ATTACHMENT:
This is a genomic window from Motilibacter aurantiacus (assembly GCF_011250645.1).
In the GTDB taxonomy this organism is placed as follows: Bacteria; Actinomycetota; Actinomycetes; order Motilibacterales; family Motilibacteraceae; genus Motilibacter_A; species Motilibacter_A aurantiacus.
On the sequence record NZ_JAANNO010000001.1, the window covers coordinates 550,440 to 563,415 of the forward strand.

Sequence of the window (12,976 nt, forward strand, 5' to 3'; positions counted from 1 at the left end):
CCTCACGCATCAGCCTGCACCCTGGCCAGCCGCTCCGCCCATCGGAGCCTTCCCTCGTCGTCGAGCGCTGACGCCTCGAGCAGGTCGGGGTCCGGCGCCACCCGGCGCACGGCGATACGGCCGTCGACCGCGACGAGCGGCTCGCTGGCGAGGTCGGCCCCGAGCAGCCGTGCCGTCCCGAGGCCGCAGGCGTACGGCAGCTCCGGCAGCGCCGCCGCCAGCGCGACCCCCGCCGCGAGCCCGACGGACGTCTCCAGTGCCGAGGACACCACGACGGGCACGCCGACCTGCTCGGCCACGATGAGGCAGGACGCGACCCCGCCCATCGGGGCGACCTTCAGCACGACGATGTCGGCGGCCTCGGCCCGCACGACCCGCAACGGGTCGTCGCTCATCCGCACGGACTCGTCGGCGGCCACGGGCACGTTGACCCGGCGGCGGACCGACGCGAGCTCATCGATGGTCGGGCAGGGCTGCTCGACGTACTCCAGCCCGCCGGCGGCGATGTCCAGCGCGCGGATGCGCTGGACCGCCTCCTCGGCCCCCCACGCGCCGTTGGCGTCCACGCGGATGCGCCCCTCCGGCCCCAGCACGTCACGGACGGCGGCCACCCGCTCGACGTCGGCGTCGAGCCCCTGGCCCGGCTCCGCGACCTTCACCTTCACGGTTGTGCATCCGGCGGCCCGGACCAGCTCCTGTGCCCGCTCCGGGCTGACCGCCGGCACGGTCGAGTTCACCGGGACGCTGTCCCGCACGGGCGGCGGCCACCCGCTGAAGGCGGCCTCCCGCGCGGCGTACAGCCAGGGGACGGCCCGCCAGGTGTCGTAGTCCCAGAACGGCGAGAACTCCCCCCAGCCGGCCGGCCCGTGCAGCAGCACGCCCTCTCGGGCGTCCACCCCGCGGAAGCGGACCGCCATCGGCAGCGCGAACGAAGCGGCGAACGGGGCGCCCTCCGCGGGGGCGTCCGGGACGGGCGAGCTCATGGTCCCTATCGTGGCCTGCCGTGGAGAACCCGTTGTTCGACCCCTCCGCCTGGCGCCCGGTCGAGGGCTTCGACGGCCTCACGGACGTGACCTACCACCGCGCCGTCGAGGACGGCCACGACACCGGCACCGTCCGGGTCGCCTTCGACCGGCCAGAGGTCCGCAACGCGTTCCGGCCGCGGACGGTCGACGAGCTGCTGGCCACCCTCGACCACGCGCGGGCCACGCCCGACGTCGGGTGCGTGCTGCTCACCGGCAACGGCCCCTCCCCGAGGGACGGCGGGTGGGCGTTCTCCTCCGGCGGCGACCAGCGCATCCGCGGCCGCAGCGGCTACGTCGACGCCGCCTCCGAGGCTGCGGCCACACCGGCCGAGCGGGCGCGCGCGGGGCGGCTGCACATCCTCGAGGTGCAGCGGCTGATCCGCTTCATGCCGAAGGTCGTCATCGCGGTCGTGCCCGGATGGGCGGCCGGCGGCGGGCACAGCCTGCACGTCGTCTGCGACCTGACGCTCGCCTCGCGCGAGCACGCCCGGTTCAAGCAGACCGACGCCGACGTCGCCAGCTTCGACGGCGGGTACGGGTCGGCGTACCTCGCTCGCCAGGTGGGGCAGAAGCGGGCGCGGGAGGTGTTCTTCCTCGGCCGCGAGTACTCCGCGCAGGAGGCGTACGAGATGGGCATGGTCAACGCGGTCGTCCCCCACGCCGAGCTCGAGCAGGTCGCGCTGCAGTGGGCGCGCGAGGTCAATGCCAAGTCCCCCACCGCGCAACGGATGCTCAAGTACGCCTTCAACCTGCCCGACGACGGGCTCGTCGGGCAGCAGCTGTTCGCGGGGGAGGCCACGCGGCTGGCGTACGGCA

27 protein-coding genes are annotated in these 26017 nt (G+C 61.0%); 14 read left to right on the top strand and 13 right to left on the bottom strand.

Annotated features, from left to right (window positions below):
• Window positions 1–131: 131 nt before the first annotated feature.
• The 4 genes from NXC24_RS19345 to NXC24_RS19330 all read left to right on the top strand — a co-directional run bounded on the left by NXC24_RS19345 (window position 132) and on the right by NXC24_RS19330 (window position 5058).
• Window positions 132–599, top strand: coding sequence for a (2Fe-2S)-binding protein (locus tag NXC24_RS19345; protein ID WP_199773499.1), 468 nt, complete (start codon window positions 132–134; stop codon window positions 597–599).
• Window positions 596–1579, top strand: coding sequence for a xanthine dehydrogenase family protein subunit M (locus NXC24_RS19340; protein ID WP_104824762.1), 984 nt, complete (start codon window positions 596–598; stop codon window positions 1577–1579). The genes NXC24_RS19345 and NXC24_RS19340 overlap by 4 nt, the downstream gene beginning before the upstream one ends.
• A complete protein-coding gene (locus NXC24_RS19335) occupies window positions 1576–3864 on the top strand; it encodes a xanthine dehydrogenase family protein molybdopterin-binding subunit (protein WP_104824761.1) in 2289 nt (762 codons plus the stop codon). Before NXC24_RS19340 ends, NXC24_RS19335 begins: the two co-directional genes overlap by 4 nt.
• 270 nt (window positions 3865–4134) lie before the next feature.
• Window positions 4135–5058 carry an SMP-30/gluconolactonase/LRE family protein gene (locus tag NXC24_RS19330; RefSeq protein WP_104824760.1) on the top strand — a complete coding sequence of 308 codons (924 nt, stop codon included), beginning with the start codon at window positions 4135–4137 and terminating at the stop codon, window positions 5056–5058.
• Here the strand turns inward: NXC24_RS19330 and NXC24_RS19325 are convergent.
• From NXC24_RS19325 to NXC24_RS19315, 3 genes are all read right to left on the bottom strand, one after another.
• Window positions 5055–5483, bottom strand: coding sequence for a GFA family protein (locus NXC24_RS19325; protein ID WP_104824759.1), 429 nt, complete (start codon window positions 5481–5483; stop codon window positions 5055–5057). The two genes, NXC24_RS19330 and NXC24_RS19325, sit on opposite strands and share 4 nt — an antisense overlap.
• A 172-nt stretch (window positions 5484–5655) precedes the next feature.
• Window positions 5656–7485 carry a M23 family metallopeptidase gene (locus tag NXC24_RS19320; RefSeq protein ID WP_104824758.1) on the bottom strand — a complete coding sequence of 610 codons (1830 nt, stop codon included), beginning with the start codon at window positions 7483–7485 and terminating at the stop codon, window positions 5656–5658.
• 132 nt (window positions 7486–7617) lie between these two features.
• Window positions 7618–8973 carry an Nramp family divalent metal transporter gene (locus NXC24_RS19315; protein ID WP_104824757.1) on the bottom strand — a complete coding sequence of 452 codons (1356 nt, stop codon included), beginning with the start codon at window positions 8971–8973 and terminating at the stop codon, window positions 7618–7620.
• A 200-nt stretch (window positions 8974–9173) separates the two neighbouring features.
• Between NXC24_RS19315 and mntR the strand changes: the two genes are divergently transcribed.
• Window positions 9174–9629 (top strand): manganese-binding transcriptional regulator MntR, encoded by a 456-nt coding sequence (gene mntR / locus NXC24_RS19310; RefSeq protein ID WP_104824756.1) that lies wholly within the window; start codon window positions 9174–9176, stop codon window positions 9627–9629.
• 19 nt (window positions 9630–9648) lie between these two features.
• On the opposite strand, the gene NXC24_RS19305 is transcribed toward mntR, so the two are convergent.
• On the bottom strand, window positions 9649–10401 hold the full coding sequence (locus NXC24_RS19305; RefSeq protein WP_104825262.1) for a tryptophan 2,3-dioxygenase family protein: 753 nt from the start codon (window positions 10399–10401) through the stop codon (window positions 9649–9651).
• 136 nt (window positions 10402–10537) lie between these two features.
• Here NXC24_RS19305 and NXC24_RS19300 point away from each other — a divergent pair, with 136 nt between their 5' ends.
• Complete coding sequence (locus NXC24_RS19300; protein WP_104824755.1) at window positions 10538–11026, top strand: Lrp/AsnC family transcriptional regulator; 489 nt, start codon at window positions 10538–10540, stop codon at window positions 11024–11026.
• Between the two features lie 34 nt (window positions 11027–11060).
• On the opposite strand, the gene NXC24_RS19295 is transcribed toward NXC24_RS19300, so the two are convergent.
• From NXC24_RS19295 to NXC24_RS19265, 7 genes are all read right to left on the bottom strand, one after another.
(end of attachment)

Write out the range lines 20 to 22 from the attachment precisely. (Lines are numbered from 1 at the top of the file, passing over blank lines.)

• 132 nt (window positions 7486–7617) lie between these two features.
• Window positions 7618–8973 carry an Nramp family divalent metal transporter gene (locus NXC24_RS19315; protein ID WP_104824757.1) on the bottom strand — a complete coding sequence of 452 codons (1356 nt, stop codon included), beginning with the start codon at window positions 8971–8973 and terminating at the stop codon, window positions 7618–7620.
• A 200-nt stretch (window positions 8974–9173) separates the two neighbouring features.